Launched on a shoestring budget in donated office space, the Community Foundation of Utah exists to promote what founder Fraser Nelson calls "smart philanthropy."
The foundation is first, and foremost, a grant maker. It raises money, pooling donations and grants to dispense to local nonprofits on a competitive basis. Smaller funds and scholarships can be earmarked by benefactors for a particular purpose and the money can be invested and managed by the foundation for a fee. And field-of-interest funds allow donors to pool and leverage their money for greater influence in a certain arena, such as health, education or poverty.
"People who give to charity when they die don't necessarily know what the community needs are going to be in 20 years," Nelson said. "We investigate nonprofits for them. We harness the state's entrepreneurial spirit to serve the common good."
Since opening for business in 2009, the foundation has awarded more than $1 million in grants and scholarships, matching more than 60 donors with dozens of do-gooders. It, too, survives off good will, with most of its $174,000 budget coming in the form of grants and donations.
"A lot of people thought we wouldn't succeed," Nelson said, "but we're really hitting our stride."
Fierce competition • Community Foundations, which build assets to improve the social fabric of cities, counties and states, date back to 1914. Today, there are more than 1,400 worldwide and 700 in the U.S. One of the first and largest, in Tulsa, Okla., has more than $4 billion in assets.
Why Utah went for so long without one is a mystery to Nelson, who started the foundation after serving for a decade as executive director of the Utah Disability Law Center. It wasn't for lack of need, she says.
Utah far outpaces other states in charitable giving, with the average household donating 10.6 percent of its annual income, but most of that goes to the LDS Church in the form of tithing.
The state also has more charities per capita than the national average, and few large benefactors, which means fierce competition for funding, Nelson said.
And it's about to get more intense. "With the economy improving, most of our big nonprofits, such as the symphony, the ballet and University of Utah, are going to be pouring out of the gate with big fund drives and pent-up demand they've been deferring for years," said Nelson.
That leaves the 80 percent of the state's nonprofits with budgets under $100,000, outgunned and undermanned, which is why so many fail.
The decline is partly due to the Internal Revenue Service's decision in 2010 to shut down organizations that hadn't filed income statements in three years, said Nelson. "But it has continued. The ones that were marginal are gone."
Sustainability remains the watchword for surviving charities and small start-ups, which means turning a profit uncomfortable ground for nonprofits, said Steve Grizzell, managing director of the venture capital company, InnoVentures.
If done well, like Girl Scouts of America's cookie sales, the rewards are sweet, said Grizzell. "But you have to take big risks for small margins and it really creates divisions within an organization about where to reinvest the money."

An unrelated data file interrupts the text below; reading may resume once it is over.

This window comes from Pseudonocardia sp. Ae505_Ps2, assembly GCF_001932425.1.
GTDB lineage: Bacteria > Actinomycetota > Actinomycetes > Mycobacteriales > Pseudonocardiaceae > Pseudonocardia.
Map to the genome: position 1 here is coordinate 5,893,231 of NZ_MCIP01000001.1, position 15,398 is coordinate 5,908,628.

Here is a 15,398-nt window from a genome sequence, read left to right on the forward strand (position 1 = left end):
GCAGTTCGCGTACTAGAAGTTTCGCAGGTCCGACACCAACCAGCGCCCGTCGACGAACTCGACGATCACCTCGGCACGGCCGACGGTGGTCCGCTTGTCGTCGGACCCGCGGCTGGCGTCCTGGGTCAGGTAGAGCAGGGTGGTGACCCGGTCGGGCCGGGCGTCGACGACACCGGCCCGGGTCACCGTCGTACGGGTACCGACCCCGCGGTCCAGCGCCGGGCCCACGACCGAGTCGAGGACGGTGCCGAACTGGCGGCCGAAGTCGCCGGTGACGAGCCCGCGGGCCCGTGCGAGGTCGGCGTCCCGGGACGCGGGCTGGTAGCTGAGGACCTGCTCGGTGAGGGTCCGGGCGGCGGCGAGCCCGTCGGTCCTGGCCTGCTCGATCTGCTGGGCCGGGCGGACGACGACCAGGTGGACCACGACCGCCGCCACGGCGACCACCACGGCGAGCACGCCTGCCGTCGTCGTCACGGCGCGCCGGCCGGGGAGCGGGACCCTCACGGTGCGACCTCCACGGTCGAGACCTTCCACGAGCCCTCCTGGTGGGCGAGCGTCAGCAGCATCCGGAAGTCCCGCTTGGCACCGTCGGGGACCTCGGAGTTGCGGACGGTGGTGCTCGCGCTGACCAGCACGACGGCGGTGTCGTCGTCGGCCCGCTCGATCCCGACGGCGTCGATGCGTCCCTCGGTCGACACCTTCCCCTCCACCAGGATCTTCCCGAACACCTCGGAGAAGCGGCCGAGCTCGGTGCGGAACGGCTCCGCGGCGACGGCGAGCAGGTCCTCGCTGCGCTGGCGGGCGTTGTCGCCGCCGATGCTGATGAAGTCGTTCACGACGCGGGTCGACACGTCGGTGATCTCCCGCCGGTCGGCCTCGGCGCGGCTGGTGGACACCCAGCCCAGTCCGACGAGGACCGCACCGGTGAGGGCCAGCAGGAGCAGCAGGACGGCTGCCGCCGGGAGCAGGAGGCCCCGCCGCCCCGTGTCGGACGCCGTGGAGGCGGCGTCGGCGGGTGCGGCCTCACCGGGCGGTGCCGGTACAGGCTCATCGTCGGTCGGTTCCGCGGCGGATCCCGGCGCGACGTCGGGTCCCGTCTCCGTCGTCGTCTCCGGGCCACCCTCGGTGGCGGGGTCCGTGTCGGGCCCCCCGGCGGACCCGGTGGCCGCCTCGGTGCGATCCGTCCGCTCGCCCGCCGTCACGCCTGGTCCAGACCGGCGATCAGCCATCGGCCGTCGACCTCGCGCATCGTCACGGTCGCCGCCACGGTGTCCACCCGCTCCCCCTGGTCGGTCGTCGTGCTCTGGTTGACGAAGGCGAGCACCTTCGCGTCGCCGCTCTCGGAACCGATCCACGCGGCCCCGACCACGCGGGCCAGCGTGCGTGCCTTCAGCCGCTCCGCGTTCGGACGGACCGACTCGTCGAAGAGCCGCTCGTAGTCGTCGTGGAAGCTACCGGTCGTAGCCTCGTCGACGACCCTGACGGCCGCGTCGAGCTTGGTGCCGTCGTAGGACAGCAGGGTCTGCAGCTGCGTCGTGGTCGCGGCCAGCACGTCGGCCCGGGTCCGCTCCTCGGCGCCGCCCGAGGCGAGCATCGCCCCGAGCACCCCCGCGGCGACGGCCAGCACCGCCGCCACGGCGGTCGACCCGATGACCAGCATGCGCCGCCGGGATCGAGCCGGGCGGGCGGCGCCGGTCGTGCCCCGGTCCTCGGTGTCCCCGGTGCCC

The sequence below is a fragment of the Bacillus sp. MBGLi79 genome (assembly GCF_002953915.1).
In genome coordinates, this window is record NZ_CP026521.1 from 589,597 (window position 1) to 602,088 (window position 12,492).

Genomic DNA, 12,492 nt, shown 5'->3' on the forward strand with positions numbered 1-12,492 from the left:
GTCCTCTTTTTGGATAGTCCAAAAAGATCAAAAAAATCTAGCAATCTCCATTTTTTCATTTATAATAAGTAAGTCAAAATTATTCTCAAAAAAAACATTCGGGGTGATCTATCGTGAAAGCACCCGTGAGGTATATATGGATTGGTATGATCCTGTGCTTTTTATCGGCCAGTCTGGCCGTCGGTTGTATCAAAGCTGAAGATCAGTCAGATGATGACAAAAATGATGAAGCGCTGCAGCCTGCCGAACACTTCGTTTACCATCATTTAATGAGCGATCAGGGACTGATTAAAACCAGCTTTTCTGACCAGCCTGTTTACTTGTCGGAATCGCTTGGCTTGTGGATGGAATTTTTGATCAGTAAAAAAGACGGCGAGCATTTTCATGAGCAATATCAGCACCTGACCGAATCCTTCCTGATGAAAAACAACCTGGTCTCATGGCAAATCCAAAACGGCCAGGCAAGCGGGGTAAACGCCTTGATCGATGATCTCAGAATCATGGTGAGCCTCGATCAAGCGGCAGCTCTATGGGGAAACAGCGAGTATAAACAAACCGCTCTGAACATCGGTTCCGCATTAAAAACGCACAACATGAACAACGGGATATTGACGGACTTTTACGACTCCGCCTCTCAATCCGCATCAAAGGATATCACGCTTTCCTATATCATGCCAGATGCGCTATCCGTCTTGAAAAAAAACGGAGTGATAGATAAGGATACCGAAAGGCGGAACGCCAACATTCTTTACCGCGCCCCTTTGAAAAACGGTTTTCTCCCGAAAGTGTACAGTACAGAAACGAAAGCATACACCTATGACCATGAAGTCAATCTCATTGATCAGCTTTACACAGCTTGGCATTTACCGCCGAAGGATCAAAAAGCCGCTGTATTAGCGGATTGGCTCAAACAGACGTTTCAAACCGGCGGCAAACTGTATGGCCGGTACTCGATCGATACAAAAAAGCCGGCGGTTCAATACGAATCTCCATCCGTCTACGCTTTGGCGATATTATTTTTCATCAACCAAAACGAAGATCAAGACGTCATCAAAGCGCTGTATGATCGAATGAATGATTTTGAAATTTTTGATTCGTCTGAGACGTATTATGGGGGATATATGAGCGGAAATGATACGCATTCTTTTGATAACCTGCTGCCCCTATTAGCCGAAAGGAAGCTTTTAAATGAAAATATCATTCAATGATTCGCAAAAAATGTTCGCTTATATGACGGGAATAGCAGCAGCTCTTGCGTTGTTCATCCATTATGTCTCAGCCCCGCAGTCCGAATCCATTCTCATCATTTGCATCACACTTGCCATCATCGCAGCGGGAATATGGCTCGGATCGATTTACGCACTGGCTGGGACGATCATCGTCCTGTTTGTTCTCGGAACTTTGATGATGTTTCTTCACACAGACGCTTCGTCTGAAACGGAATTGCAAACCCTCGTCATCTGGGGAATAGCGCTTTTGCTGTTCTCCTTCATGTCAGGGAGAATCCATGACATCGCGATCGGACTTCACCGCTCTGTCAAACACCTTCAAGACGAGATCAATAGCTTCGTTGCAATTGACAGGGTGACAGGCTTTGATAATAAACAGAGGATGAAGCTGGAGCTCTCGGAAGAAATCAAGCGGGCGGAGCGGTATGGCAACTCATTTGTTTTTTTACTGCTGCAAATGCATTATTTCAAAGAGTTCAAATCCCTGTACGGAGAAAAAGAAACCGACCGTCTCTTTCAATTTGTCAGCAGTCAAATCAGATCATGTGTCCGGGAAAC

Smart growth • Grizzell has come to the Community Foundation's social enterprise workshop to listen for investment opportunities. Business executives are here, too, doling out advice on building sensible business plans. A tax lawyer gives a primer on taxable income versus nontaxable income.
Trenbeath-Murray and other nonprofit leaders have come for ideas on how to scale up Head Start's for-profit venture, the North Star kitchen.
Created in 2009 as a means of fighting obesity and instilling good eating habits in low-income kids, the kitchen cooks and delivers 2,500 healthy meals a day to her preschools and other groups like the YMCA and Boys and Girls Club.
"For a lot of them, the meal we serve is their only meal of the day," she said. "I wanted the food to be locally bought, organic, fresh, made from scratch and served hot at a certain price point. Everyone said, 'You're nuts, you can't do that.' "
But Trenbeath-Murray persisted and hired a chef, who, with a skeleton staff in a rented building manage to prepare meals for less than $3 a piece. This year, they turned a small profit.
"The kids are eating stuff like pumpkin soup, tofu jambalaya, hummus and salmon linguine," said Trenbeath-Murray.
Through the Community Foundation, she met Greg Warnock of the investment firm, Mercato Partners, who cautioned her against expanding to become a supplier to inquiring private schools.
"He told me they let their kids choose from menu items, making it harder to do mass production, which would cost more and cause us to make mistakes," she said. "He said, 'Those kids' parents are your donors, and if they come to think of you as delivering subpar food service, that could really hurt you.'"
So Head Start is sticking to doing what it does best, feeding the brains and bodies of low-income kids. To meet growing demand from existing customers, it will need to build a bigger kitchen, a big step that Trenbeath-Murray is tentatively exploring now.
Love Utah, Give Utah
The Community Foundation of Utah recognizes 50 do-gooders each year for their innovation, collaboration and commitment to the common good. This 'Enlightened 50' for 2012 include business and religious leaders, unsung advocates and volunteers, academics, bloggers, directors of nonprofits, and elected officials. See the list and plans for an Oct. 11 honoring them at http://bit.ly/RvaWSa.